Pantheon n. A circular temple at Rome with a fine Corinthian portico and a great domed roof.
pantomime n. Sign-language.
pantoscope n. A very wide-angled photographic lens. papacy n. The official head of the Roman Catholic Church.
papyrus n. The writing-paper of the ancient Egyptians, and later of the Romans. parable n. A brief narrative founded on real scenes or events usually with a moral. paradox n. A statement or doctrine seemingly in contradiction to the received belief. paragon n. A model of excellence.
parallel v. To cause to correspond or lie in the same direction and equidistant in all parts. parallelism n. Essential likeness.
paralysis n. Loss of the power of contractility in the voluntary or involuntary muscles. paralyze v. To deprive of the power to act.
paramount adj. Supreme in authority.
paramour n. One who is unlawfully and immorally a lover or a mistress. paraphernalia n. Miscellaneous articles of equipment or adornment. paraphrase v. Translate freely.
pare v. To cut, shave, or remove (the outside) from anything.
parentage n. The relation of parent to child, of the producer to the produced, or of cause to effect.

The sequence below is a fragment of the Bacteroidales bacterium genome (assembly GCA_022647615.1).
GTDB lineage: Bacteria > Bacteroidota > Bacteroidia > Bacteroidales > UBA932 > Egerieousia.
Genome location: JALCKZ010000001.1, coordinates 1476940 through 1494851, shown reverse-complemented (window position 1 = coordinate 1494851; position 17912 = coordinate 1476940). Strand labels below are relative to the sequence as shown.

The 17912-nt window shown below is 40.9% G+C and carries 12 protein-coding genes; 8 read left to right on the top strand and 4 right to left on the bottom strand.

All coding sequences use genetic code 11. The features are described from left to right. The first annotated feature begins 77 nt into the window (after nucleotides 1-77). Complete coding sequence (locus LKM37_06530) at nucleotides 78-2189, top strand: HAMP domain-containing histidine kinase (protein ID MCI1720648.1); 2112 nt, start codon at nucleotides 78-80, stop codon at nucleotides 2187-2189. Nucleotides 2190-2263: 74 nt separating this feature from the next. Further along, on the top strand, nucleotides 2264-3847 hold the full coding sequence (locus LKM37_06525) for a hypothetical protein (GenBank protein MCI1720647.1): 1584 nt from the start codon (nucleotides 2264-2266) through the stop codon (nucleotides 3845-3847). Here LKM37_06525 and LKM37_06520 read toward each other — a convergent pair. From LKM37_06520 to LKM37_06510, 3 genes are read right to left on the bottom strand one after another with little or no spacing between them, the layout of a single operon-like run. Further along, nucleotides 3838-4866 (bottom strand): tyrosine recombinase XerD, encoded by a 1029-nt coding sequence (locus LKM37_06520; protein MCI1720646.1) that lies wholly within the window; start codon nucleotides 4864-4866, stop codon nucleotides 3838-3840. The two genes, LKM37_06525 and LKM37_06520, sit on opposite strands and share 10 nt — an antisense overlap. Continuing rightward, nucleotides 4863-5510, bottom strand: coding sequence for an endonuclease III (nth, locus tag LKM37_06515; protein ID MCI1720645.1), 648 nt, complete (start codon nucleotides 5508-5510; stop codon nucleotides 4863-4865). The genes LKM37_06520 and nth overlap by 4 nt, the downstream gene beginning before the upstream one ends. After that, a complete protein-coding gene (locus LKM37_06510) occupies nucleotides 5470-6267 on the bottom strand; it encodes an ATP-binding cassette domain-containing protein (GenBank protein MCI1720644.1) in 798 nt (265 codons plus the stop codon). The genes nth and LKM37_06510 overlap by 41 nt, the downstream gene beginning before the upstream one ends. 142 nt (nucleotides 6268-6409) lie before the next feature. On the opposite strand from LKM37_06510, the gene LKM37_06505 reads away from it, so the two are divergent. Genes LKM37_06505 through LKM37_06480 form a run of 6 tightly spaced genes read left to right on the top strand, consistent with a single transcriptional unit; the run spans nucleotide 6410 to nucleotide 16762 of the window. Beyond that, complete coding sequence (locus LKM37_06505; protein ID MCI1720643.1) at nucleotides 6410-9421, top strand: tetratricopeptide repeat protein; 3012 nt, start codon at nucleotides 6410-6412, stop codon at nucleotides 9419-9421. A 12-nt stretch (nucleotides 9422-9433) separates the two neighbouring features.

Pariah n. A member of a degraded class; a social outcast. parish n. The ecclesiastical district in charge of a pastor. Parisian adj. Of or pertaining to the city of Paris.
parity n. Equality, as of condition or rank.
parlance n. Mode of speech.
parley v. To converse in.
parliament n. A legislative body.
parlor n. A room for reception of callers or entertainment of guests. parody v. To render ludicrous by imitating the language of. paronymous adj. Derived from the same root or primitive word. paroxysm n. A sudden outburst of any kind of activity.
parricide n. The murder of a parent.
parse v. To describe, as a sentence, by separating it into its elements and describing each word. parsimonious adj. Unduly sparing in the use or expenditure of money.